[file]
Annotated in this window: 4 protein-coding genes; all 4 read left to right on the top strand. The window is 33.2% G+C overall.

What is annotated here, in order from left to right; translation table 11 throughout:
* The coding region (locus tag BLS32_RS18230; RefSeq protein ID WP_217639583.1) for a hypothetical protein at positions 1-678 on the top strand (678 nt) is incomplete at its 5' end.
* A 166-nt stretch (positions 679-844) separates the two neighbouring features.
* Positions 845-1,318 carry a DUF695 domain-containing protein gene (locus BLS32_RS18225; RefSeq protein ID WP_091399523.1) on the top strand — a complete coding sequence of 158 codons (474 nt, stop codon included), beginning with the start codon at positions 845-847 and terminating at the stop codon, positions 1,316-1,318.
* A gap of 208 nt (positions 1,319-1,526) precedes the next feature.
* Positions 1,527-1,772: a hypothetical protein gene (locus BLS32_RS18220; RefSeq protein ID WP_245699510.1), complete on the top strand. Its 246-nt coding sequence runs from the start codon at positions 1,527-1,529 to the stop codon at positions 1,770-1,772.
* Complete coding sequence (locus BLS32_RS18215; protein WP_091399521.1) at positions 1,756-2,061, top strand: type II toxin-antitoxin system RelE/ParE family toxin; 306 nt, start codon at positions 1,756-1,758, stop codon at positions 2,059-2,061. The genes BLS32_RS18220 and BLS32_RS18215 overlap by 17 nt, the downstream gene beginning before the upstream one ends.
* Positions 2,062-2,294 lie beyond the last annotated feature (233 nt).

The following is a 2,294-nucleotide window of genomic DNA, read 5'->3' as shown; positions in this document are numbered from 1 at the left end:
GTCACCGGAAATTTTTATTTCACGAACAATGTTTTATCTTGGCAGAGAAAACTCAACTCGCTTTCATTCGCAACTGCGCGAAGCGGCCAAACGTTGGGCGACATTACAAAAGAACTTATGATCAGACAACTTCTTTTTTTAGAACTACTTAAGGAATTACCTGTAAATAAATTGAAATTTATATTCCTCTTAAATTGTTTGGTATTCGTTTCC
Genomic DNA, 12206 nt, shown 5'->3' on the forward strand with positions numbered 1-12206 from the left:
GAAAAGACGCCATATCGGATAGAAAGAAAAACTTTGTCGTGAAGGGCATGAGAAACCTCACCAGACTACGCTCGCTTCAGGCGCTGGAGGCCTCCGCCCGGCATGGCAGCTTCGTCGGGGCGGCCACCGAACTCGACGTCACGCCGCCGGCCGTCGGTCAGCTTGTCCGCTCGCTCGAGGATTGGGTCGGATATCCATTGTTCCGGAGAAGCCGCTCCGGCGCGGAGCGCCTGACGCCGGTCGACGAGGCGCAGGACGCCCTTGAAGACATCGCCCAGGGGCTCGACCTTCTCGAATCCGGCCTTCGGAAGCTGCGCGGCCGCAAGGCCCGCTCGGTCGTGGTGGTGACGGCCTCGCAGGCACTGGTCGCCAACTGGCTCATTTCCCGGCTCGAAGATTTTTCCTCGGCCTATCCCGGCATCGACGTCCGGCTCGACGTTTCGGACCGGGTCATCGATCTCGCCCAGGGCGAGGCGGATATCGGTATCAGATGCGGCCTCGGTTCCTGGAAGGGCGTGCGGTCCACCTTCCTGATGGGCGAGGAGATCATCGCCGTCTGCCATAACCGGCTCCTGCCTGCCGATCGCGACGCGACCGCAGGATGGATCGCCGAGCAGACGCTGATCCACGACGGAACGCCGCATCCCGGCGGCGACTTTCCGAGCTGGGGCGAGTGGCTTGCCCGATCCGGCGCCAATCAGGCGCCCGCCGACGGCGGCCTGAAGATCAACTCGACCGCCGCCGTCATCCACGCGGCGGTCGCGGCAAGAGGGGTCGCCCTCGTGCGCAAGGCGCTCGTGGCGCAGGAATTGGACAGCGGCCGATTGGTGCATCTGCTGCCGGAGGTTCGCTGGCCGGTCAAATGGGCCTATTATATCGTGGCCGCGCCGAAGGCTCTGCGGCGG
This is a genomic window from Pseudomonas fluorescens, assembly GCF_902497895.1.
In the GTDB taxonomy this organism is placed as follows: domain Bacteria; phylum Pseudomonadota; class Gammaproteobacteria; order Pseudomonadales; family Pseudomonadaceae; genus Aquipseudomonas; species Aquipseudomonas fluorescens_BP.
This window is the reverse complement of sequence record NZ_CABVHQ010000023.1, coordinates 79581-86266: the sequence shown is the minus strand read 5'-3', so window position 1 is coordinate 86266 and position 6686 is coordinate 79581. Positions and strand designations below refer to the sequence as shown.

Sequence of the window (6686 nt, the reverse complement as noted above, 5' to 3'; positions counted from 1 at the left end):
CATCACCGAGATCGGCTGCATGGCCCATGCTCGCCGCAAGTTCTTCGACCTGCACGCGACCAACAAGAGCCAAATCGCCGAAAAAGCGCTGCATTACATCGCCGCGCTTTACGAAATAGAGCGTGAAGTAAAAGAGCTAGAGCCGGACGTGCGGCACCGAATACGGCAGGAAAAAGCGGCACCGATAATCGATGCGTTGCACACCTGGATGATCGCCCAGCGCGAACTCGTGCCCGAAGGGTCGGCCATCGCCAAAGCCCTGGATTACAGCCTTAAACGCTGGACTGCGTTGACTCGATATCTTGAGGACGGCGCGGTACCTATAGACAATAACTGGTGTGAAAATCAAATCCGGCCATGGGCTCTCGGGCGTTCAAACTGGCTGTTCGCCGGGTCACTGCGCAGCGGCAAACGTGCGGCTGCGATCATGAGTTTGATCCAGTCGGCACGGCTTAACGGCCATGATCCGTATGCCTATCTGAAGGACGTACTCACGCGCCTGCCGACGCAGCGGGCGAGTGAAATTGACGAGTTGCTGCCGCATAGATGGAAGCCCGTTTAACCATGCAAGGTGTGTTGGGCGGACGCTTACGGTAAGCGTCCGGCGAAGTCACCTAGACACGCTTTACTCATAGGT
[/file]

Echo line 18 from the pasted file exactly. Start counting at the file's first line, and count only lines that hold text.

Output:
CATCACCGAGATCGGCTGCATGGCCCATGCTCGCCGCAAGTTCTTCGACCTGCACGCGACCAACAAGAGCCAAATCGCCGAAAAAGCGCTGCATTACATCGCCGCGCTTTACGAAATAGAGCGTGAAGTAAAAGAGCTAGAGCCGGACGTGCGGCACCGAATACGGCAGGAAAAAGCGGCACCGATAATCGATGCGTTGCACACCTGGATGATCGCCCAGCGCGAACTCGTGCCCGAAGGGTCGGCCATCGCCAAAGCCCTGGATTACAGCCTTAAACGCTGGACTGCGTTGACTCGATATCTTGAGGACGGCGCGGTACCTATAGACAATAACTGGTGTGAAAATCAAATCCGGCCATGGGCTCTCGGGCGTTCAAACTGGCTGTTCGCCGGGTCACTGCGCAGCGGCAAACGTGCGGCTGCGATCATGAGTTTGATCCAGTCGGCACGGCTTAACGGCCATGATCCGTATGCCTATCTGAAGGACGTACTCACGCGCCTGCCGACGCAGCGGGCGAGTGAAATTGACGAGTTGCTGCCGCATAGATGGAAGCCCGTTTAACCATGCAAGGTGTGTTGGGCGGACGCTTACGGTAAGCGTCCGGCGAAGTCACCTAGACACGCTTTACTCATAGGT